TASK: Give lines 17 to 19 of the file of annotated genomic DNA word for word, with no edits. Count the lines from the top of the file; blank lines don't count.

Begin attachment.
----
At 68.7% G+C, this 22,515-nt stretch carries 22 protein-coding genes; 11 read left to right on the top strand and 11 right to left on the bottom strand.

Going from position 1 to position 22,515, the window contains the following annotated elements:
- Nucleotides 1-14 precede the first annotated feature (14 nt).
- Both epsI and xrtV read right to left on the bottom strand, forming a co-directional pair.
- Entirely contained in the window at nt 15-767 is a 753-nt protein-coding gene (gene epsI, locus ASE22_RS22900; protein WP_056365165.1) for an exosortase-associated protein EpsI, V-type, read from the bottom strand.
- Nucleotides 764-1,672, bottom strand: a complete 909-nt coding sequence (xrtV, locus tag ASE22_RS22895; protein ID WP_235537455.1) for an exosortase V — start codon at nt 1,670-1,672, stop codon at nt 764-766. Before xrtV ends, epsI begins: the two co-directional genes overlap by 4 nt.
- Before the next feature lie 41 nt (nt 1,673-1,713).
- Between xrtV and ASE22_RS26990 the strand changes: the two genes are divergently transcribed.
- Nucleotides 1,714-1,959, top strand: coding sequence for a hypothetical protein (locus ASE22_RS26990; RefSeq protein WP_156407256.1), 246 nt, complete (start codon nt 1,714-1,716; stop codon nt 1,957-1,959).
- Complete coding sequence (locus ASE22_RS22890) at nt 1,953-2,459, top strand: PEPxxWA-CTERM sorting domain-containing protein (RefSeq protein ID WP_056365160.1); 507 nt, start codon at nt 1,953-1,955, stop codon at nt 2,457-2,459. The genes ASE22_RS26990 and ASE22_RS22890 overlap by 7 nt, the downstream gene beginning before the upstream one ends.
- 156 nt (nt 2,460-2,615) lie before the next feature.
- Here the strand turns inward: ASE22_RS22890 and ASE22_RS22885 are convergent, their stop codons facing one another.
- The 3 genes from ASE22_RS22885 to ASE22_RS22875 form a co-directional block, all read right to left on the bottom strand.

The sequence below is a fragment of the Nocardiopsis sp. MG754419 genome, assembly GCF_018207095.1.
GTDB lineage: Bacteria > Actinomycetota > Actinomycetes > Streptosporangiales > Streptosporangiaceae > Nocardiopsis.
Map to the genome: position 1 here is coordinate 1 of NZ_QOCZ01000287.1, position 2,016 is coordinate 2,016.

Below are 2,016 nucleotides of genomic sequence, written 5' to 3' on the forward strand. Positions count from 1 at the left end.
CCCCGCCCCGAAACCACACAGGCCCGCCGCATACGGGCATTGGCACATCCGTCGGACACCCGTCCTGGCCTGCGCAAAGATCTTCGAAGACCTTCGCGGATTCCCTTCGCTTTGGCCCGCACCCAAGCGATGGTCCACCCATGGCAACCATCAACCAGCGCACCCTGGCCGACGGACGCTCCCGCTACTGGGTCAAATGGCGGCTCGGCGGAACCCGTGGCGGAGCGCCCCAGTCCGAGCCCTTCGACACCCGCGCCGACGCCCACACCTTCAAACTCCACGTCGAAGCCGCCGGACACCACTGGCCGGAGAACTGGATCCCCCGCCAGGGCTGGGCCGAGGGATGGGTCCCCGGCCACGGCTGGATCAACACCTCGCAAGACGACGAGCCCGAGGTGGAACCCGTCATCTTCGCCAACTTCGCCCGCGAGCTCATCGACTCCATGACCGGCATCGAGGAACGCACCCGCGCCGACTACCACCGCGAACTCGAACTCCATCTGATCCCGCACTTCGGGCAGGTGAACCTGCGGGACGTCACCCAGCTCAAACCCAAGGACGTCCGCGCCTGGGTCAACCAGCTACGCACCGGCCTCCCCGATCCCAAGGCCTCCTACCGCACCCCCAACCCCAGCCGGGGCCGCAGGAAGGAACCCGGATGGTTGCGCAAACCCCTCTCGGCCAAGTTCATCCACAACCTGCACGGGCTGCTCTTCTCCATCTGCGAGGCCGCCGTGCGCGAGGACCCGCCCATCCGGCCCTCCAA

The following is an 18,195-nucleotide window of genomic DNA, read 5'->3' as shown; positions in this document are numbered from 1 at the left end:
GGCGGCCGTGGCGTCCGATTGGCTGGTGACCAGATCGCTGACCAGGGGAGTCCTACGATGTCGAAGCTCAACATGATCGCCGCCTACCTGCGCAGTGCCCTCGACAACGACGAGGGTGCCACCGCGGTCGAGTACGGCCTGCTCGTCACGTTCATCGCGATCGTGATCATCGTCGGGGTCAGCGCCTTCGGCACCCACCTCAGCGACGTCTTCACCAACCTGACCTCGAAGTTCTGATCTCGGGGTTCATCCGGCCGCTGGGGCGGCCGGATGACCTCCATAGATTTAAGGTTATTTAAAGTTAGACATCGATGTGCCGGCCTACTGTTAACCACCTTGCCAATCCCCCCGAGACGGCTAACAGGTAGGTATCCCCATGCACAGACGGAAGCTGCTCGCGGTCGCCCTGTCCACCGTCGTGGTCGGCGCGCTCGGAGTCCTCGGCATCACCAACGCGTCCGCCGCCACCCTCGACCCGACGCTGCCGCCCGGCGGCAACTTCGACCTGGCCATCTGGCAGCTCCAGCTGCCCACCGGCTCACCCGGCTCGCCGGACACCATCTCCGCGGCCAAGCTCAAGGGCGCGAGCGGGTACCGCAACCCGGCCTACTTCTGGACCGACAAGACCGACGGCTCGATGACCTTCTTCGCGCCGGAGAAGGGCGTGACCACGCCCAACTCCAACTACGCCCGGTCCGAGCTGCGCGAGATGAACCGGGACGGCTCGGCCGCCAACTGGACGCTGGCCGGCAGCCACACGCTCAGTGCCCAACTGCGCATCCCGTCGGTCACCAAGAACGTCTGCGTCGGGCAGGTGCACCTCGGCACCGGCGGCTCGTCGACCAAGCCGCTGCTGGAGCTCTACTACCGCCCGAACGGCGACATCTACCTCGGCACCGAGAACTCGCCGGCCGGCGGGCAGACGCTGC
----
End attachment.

Below are 2,016 nucleotides of genomic sequence, written 5' to 3' on the forward strand. Positions count from 1 at the left end.
CCCCGCCCCGAAACCACACAGGCCCGCCGCATACGGGCATTGGCACATCCGTCGGACACCCGTCCTGGCCTGCGCAAAGATCTTCGAAGACCTTCGCGGATTCCCTTCGCTTTGGCCCGCACCCAAGCGATGGTCCACCCATGGCAACCATCAACCAGCGCACCCTGGCCGACGGACGCTCCCGCTACTGGGTCAAATGGCGGCTCGGCGGAACCCGTGGCGGAGCGCCCCAGTCCGAGCCCTTCGACACCCGCGCCGACGCCCACACCTTCAAACTCCACGTCGAAGCCGCCGGACACCACTGGCCGGAGAACTGGATCCCCCGCCAGGGCTGGGCCGAGGGATGGGTCCCCGGCCACGGCTGGATCAACACCTCGCAAGACGACGAGCCCGAGGTGGAACCCGTCATCTTCGCCAACTTCGCCCGCGAGCTCATCGACTCCATGACCGGCATCGAGGAACGCACCCGCGCCGACTACCACCGCGAACTCGAACTCCATCTGATCCCGCACTTCGGGCAGGTGAACCTGCGGGACGTCACCCAGCTCAAACCCAAGGACGTCCGCGCCTGGGTCAACCAGCTACGCACCGGCCTCCCCGATCCCAAGGCCTCCTACCGCACCCCCAACCCCAGCCGGGGCCGCAGGAAGGAACCCGGATGGTTGCGCAAACCCCTCTCGGCCAAGTTCATCCACAACCTGCACGGGCTGCTCTTCTCCATCTGCGAGGCCGCCGTGCGCGAGGACCCGCCCATCCGGCCCTCCAA

The following is an 18,195-nucleotide window of genomic DNA, read 5'->3' as shown; positions in this document are numbered from 1 at the left end: